Tips for Dental Hygiene
by Carol Hovis, Byrnes HEC Health Educator
In honor of National Dental Health Month in February, I am sharing the American Dental Association’s brushing and cavity prevention tips.
Taking care of your teeth and your children’s teeth is an important part of keeping yourself healthy. The American Dental Association says “Oral hygiene, just like diet and exercise, should be factored together when teaching children how to keep themselves healthy.” Let’s begin with brushing.
Brushing teeth twice a day with a soft bristled brush is a good start. Be sure to use a toothbrush that fits the size of the mouth (i.e. child’s size toothbrush for child’s mouth). For young children,
use a toothbrush and plain water when teeth start to appear. For children over 2, use a pea-sized amount of toothpaste with fluoride. Continue to assist your children until they are about six or seven years old. Encourage children and other family members to brush their teeth for about 2 minutes. This is a long time when you are brushing. There are toothbrushes that play music for two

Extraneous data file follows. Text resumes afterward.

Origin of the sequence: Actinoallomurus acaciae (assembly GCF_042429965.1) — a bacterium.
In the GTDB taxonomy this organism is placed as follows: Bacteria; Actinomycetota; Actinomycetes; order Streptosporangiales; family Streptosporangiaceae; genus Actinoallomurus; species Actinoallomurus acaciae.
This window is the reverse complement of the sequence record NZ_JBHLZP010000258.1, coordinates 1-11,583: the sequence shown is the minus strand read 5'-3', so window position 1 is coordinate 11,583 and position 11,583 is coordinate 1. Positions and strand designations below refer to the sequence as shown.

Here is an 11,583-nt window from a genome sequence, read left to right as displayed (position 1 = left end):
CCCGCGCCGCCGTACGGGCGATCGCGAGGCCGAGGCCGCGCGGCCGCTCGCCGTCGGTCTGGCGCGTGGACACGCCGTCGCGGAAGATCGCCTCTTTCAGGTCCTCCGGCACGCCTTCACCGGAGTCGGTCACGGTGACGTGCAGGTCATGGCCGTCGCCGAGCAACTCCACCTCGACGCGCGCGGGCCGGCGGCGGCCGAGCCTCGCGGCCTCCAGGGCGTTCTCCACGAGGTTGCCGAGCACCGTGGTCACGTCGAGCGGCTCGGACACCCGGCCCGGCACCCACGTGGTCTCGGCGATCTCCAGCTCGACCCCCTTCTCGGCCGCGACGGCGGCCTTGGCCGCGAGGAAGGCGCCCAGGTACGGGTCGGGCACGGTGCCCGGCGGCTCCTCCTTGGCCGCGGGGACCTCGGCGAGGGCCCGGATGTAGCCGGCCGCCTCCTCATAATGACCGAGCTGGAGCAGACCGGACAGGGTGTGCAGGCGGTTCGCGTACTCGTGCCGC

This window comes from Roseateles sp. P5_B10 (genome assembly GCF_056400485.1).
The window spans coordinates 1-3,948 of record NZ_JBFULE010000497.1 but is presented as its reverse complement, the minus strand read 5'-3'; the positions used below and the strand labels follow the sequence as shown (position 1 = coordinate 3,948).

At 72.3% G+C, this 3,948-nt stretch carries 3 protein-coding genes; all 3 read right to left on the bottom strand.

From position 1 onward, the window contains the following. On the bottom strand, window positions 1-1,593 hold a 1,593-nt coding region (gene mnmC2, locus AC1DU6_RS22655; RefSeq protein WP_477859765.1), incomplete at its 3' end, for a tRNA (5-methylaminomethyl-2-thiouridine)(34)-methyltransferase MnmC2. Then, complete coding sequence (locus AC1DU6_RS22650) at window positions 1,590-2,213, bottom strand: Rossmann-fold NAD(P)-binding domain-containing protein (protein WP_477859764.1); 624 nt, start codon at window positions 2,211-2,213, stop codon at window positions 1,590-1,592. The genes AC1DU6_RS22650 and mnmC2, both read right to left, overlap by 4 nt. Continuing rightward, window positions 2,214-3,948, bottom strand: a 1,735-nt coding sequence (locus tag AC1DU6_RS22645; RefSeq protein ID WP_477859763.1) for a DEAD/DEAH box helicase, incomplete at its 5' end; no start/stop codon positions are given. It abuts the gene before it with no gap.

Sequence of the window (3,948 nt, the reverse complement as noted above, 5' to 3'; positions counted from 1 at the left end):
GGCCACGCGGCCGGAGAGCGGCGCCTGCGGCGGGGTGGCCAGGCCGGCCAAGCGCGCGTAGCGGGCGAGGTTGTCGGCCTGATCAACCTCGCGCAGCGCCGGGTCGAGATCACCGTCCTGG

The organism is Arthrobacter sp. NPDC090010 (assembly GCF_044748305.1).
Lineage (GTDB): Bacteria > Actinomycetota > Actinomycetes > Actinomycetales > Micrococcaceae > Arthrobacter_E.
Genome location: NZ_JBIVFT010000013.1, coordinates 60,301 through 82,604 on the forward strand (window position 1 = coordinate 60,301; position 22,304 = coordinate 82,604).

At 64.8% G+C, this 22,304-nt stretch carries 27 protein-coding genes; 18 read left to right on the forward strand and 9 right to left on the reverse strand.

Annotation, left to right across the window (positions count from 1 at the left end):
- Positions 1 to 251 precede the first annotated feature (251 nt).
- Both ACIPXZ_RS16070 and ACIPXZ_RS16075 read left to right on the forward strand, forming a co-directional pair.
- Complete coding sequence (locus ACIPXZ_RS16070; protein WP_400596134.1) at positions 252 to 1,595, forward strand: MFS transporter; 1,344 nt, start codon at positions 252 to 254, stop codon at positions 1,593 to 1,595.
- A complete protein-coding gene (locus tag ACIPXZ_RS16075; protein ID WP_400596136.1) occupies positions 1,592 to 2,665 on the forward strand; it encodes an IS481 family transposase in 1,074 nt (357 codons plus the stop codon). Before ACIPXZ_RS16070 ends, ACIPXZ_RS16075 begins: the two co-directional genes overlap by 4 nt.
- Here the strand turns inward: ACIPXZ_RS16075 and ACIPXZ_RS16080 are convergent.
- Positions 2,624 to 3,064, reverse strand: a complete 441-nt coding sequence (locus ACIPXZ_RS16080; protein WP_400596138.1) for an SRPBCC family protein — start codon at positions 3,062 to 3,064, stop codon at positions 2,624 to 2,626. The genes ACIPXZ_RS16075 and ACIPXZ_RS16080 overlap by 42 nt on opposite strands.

minutes, sand timers that last for two minutes or you can simply use a timer on your cell phone.
Toothbrushes should be replaced every 3-4 months, or sooner if the bristles are frayed. Worn and fraying toothbrushes don’t do a good job of cleaning teeth. Be sure to use toothpaste with fluoride which strengthens tooth enamel.
Flossing should begin as soon as two teeth begin to touch. Young children will need you to continue flossing for them until you are comfortable that they no longer need your assistance. Your dentist will be able to inform you if your child is brushing and flossing properly.
For adolescent children, reminders may be needed about continuing good oral hygiene habits and making nutritious food and drink choices.
Do visit your dentist twice a year for regular check-ups and professional cleanings.
If you begin good oral hygiene at an early age, your children will be more likely to continue those good habits as they grow up.